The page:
Not waiting for the outcome of those inquiries, Turkish President Recep Tayyip Erdoğan on May 17 blamed the international community. “States which exercise control over the world’s arms industry give their weapons to terrorists. I challenge them to deny this,” he said at a meeting, local media reported. “By now, we all know which countries supply arms to which terror groups.”
Much of the Turkish media, which is under tacit presidential control, has been more direct, pointing out that the missile used was Russian-made or directly accusing Moscow.
But other Turks urge caution. “I personally would not think the Russians would do such a mad thing. It would not serve their interests,” argued Retired Brigadier General Haldun Solmaztürk, chairperson of the Ankara-based 21st Century Turkey Institute, a political think-tank. “It is possible to find Russian-made manpads anywhere in the world, especially in the Middle East. If it was supplied by Russia, then I would be very, very surprised.”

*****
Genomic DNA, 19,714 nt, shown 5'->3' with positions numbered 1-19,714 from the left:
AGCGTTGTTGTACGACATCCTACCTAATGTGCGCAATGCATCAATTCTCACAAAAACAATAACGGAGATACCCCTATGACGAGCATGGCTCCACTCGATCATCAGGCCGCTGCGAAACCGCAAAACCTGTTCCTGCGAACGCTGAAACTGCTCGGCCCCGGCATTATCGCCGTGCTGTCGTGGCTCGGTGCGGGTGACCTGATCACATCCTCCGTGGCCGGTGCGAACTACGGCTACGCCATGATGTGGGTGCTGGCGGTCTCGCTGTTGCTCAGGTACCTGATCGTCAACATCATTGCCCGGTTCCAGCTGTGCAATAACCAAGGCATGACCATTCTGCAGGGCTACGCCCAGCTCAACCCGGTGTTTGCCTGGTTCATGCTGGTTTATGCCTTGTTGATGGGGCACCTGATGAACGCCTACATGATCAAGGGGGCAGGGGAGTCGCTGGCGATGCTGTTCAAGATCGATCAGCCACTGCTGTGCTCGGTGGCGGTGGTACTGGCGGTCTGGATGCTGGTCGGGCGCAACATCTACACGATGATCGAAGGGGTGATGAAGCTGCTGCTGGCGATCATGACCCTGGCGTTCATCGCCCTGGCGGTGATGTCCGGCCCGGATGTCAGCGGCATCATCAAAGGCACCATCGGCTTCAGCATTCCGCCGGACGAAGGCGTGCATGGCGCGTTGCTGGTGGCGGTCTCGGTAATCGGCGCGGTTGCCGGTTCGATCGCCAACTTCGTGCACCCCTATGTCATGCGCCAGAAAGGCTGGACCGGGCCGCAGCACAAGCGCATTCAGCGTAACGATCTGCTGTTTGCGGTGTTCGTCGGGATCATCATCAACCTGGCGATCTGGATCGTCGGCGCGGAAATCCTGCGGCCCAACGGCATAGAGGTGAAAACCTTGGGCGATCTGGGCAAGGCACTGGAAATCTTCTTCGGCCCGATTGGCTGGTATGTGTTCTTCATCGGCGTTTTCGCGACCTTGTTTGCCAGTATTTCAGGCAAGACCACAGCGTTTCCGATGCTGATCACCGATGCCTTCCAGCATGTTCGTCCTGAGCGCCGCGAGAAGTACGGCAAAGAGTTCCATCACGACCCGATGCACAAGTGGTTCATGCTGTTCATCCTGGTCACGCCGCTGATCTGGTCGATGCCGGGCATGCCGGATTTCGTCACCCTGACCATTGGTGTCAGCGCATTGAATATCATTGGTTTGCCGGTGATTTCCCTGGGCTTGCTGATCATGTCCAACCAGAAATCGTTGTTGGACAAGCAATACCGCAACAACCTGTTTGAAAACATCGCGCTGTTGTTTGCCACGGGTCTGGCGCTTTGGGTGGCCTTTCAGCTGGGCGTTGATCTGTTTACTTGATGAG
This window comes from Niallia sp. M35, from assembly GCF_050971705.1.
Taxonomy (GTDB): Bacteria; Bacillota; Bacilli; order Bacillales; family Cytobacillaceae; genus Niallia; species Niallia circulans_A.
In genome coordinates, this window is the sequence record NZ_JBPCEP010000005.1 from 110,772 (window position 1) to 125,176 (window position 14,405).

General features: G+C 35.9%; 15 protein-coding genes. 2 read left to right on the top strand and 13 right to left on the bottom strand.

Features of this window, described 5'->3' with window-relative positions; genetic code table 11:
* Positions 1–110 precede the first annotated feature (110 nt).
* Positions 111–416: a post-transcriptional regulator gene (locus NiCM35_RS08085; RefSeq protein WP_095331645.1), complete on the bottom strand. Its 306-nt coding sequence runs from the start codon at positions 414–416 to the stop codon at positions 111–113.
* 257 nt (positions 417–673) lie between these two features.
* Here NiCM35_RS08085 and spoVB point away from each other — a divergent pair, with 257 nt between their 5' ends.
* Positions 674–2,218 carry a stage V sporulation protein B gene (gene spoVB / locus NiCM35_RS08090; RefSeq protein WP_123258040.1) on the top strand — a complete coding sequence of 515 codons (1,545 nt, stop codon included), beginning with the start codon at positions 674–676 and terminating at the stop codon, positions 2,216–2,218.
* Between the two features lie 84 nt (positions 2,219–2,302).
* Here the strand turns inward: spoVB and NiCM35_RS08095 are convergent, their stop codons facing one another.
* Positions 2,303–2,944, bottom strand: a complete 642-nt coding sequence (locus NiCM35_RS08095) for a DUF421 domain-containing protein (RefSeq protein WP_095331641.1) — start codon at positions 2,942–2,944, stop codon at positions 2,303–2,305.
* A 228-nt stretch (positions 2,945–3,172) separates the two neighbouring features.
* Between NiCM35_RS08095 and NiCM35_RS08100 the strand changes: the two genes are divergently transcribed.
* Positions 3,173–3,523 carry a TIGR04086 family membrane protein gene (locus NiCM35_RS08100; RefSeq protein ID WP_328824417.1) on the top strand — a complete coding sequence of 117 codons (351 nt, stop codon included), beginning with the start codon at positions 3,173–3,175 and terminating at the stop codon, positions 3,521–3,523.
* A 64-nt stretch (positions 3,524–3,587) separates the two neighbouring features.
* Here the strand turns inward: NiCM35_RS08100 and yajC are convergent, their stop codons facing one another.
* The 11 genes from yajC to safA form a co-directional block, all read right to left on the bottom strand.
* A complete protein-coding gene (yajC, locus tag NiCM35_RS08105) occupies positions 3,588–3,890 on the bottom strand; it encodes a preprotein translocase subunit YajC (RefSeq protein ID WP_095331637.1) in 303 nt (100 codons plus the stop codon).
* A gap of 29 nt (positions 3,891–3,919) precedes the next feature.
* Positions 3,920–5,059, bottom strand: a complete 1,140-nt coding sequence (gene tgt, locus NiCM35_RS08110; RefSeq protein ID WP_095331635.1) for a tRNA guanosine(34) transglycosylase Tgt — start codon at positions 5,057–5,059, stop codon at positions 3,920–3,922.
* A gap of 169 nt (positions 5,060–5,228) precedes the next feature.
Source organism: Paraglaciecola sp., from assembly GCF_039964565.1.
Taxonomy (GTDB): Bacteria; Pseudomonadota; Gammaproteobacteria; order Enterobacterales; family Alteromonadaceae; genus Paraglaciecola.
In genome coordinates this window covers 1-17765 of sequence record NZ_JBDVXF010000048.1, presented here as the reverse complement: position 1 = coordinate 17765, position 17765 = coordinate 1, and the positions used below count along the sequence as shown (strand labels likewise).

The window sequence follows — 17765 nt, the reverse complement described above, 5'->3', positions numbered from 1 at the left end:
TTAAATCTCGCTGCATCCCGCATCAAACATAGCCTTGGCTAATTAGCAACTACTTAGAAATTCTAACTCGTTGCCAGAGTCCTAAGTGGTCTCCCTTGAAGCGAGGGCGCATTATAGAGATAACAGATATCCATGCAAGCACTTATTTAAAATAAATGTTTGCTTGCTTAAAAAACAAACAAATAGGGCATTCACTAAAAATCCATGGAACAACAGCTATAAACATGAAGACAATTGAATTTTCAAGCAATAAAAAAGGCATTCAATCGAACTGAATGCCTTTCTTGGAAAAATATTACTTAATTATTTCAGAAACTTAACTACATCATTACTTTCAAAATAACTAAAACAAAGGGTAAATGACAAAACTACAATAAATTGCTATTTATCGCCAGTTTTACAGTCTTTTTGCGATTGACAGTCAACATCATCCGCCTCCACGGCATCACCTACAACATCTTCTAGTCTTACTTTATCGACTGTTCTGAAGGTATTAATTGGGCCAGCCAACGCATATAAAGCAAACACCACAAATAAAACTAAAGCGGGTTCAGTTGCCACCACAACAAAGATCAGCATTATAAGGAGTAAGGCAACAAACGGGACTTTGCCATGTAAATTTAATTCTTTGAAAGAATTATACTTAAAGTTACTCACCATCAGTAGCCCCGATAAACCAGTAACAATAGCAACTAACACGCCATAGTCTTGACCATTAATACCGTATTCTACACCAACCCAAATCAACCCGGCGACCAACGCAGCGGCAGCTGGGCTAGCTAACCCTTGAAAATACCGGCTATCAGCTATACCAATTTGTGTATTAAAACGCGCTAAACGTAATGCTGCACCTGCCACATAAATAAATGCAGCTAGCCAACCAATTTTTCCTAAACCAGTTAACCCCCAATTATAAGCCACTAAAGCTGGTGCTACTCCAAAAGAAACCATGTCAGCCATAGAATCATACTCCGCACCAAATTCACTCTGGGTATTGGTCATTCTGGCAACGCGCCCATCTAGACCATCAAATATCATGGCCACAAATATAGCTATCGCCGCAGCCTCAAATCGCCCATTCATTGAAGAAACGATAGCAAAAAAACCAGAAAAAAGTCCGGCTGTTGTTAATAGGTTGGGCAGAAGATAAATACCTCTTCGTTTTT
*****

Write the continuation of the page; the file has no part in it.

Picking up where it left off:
But the missile that downed the Turkish Super Cobra helicopter evaded all its defense systems, and, based on the video, appeared to be handled by someone well trained in its operation. “This is not an ordinary shoulder-fired missile,” claimed analyst Demir. “You have to train a normal soldier for weeks to use it. It is very sensitive, it is very high technology and well operated. Who trained the PKK, who made them so professional to be able to hit a helicopter so easily [the] first time?”
“This could be some Russian sources – official or not official – in retaliation by [the] Russians for [the] downing of [the] Turkish jet,” he speculated.